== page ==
Insurance companies will be able to add the names of "individuals who have been detected acting fraudulently towards insurers" to the IFR. The companies would be able to search the database and are free to elect not to enter into insurance contracts with those people listed.
The IFR was launched after trade body the Association of British Insurers (ABI), which is sponsoring the Register, announced that insurance companies had saved nearly £1 billion last year by spotting 139,000 "bogus or exaggerated insurance claims". The ABI has partnered with the Insurance Fraud Bureau in order to administer the new Register.
"The IFR will help insurers to identify whether individuals have committed insurance fraud so that they may take appropriate action," according to a description of the IFR by the ABI and IFB. "The information may be used at any point in the lifecycle of the product from point of sale, at renewal or when a claim is made and at any other point. However, the IFR is not an automated decision-making tool, but rather will form a key piece of insurers' investigative package."
"It is up to each individual insurer to decide how the information on the register is used; there is no common approach agreed across the industry; each insurer is at liberty to adopt its own approach. Insurers may wish to apply special terms to proven fraudsters, decline to accept them as new customers or decline to invite renewal of a product. Proven insurance fraudsters will find it harder to buy new products and to renew their existing products. They may also find it more difficult to obtain other financial services, including loans and mortgages," the statement said.
Individuals whose details are stored on the IFR will be able to challenge their listing. Insurance companies will have to "justify their action and to remove the entry if it is shown to have been incorrect."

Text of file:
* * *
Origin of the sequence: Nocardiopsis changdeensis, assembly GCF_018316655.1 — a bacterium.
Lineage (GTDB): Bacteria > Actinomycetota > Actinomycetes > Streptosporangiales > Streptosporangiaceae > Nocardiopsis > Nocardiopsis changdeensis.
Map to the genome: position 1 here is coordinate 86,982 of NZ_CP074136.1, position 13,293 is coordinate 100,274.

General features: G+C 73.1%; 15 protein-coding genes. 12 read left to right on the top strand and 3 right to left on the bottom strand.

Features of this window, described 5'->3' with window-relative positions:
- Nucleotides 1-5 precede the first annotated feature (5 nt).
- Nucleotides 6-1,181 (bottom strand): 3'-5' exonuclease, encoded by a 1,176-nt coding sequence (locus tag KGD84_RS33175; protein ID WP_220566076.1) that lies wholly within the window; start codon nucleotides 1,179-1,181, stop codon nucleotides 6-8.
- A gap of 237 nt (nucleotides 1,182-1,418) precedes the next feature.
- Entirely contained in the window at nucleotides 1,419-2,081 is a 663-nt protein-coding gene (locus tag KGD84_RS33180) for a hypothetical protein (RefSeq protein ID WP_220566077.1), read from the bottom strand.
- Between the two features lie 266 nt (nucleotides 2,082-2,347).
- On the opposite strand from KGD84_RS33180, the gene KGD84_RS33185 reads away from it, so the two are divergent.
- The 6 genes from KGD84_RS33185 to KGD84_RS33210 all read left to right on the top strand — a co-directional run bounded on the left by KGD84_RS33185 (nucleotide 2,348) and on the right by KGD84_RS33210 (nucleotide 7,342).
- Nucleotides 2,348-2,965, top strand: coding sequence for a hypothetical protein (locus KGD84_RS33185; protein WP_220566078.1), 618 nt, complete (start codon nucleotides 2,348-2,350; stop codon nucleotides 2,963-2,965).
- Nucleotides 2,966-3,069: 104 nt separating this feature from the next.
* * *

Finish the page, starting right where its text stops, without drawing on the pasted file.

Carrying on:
"The Insurance Fraud Register underlines the industry's continuing commitment to reducing fraud and protecting honest customers," Richard Davies of the ABI's Financial Crime Committee, said in a statement. "The Register will make it easier for insurers to prevent fraud by making details of known fraudsters available to insurers through a secure protocol. It gives the clearest signal yet that we are more determined than ever to clampdown on insurance fraud. Those that defraud insurers and their honest customers face real and tangible consequences for their actions."
The ABI said it had "engaged" with the UK's data protection watchdog – the Information Commissioner's Office – among others, over the new IFR.
The Data Protection Act (DPA) requires that all personal data is processed fairly and lawfully, in accordance with certain criteria, such as if individuals have consented to the processing or if the processing is "necessary for the purposes of legitimate interests pursued by the data controller ... except where the processing is unwarranted in any particular case by reason of prejudice to the rights and freedoms or legitimate interests of the data subject."
Under the DPA there are stricter requirements governing processing of individuals' sensitive personal data. That information can refer, among other things, to details about "the commission or alleged commission ... of any offence" by an individual.
Under the DPA organisations cannot generally process sensitive personal data without the "explicit consent" of individuals to whom the information relates. However, an exception to this rule applies if the processing involves the disclosure of sensitive personal data by an anti-fraud organisation "or otherwise in accordance with any arrangements made by such an organisation". Additionally, processing of sensitive personal data that has been disclosed in line with those rules is also legitimate without consent if it is "necessary for the purposes of preventing fraud or a particular kind of fraud."
Organisations must also ensure that all personal data they process is accurate and kept up to date.
Individuals who feel they have suffered damage or damage and distress because of a failure by an organisation to comply with a part of the DPA can claim compensation from that firm. However, organisations can defend themselves against liability for compensation if they can show that they "had taken such care as in all the circumstances was reasonably required to comply with the requirement [that it is alleged to have breached]."